The causes and treatments of pancreatitis have been studied in diverse species, but the canine pancreatitis model has been used most often due to its similarities to the condition in humans. Although pancreatitis in dogs can be induced readily by numerous methods, managing these dogs can be difficult because they often develop severe abdominal pain, vomiting, inappetance, and lethargy. In an effort to study pancreatitis, we performed a pilot study to determine whether an endoscopic pancreatic procedure would be possible in a dog and whether, through various manipulations, a new method of inducing pancreatitis could be developed. The model uses endoscopic retrograde cholangiopancreatography (ERCF), a common procedure in human gastroenterology that has been associated with postprocedural pancreatitis. Although all 8 dogs used in developing the ERCF model had both biochemical and histologic changes consistent with pancreatitis, 7 of the 8 dogs remained free of classic clinical signs of the disease. This method is presented as a refinement of a canine model and presents an alternative method of inducing pancreatitis, with decreased risk of developing associated clinical signs.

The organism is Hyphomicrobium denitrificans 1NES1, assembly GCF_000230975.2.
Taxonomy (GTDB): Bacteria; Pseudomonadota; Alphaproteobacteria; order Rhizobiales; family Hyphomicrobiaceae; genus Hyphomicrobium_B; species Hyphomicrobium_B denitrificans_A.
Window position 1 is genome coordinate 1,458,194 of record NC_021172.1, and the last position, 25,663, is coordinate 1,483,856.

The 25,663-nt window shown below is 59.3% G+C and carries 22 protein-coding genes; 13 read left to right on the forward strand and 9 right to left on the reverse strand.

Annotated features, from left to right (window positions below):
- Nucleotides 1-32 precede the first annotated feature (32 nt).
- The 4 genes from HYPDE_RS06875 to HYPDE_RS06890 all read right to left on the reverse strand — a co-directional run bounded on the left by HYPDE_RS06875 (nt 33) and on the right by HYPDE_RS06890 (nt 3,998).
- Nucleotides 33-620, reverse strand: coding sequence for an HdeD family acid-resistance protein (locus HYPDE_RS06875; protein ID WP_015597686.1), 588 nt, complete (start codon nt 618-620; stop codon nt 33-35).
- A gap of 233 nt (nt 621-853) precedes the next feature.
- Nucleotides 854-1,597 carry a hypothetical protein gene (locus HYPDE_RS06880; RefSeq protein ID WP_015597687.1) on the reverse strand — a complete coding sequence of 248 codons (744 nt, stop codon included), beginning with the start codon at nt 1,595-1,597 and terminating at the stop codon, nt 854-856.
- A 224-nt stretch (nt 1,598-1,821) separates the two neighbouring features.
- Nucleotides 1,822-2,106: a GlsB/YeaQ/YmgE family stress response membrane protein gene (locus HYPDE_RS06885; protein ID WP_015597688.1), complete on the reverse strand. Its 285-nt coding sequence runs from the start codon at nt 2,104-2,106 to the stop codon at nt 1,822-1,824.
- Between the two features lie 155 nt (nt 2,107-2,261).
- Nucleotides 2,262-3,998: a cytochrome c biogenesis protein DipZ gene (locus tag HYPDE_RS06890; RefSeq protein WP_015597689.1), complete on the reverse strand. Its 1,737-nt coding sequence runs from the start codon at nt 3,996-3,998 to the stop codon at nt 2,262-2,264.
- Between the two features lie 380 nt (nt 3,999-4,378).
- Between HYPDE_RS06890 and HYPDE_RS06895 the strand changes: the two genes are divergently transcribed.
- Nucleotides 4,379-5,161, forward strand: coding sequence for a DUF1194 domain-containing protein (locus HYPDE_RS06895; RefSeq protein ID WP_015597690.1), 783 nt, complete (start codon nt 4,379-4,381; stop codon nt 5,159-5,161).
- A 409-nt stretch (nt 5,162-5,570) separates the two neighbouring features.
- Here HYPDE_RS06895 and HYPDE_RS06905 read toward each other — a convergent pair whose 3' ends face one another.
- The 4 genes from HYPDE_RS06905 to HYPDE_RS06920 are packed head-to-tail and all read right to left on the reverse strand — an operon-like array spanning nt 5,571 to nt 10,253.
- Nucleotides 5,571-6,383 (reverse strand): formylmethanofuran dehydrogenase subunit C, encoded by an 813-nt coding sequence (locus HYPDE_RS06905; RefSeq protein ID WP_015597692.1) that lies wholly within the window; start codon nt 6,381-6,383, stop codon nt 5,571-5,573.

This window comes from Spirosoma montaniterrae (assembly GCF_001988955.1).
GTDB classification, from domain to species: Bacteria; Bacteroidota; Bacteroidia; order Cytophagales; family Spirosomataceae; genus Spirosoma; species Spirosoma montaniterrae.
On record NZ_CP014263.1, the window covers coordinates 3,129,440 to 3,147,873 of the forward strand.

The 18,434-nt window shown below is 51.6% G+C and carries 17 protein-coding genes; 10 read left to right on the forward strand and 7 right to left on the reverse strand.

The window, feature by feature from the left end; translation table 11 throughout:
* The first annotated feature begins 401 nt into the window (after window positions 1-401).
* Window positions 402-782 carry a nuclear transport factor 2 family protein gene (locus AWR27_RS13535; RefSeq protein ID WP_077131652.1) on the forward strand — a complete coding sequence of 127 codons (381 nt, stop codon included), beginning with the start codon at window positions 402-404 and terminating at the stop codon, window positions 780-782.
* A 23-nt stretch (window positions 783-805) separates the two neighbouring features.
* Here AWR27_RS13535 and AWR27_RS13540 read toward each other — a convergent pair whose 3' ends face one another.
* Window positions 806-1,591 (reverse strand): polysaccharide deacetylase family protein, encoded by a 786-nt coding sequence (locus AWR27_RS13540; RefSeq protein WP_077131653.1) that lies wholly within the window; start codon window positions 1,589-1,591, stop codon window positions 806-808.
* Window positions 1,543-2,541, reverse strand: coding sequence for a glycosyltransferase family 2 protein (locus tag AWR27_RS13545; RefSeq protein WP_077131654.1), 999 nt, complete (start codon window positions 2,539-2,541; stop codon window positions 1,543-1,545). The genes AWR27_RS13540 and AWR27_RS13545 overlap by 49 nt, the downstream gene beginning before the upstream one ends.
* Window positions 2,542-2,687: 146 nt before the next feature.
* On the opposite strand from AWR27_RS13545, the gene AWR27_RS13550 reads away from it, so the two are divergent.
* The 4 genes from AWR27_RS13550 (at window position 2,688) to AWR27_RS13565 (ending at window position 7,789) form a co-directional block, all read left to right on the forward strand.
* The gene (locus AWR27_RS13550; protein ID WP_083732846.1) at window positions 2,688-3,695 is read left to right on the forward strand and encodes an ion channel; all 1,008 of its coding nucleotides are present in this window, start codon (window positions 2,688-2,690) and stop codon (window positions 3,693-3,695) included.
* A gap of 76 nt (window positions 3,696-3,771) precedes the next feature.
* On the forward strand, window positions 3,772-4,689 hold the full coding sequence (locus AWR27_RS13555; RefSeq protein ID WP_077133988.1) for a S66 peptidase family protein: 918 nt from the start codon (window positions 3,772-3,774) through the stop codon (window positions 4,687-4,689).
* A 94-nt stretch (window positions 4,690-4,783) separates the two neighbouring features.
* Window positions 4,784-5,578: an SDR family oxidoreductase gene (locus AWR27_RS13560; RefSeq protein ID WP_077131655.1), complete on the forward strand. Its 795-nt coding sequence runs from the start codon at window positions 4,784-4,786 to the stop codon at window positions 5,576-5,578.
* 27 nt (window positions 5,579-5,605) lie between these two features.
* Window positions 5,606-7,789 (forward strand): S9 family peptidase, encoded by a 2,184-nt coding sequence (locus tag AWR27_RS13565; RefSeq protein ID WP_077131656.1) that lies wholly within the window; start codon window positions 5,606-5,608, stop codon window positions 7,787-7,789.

|Original language||English (US)|
|Number of pages||5|
|State||Published - Feb 1 2009|
ASJC Scopus subject areas
- Biochemistry, Genetics and Molecular Biology(all)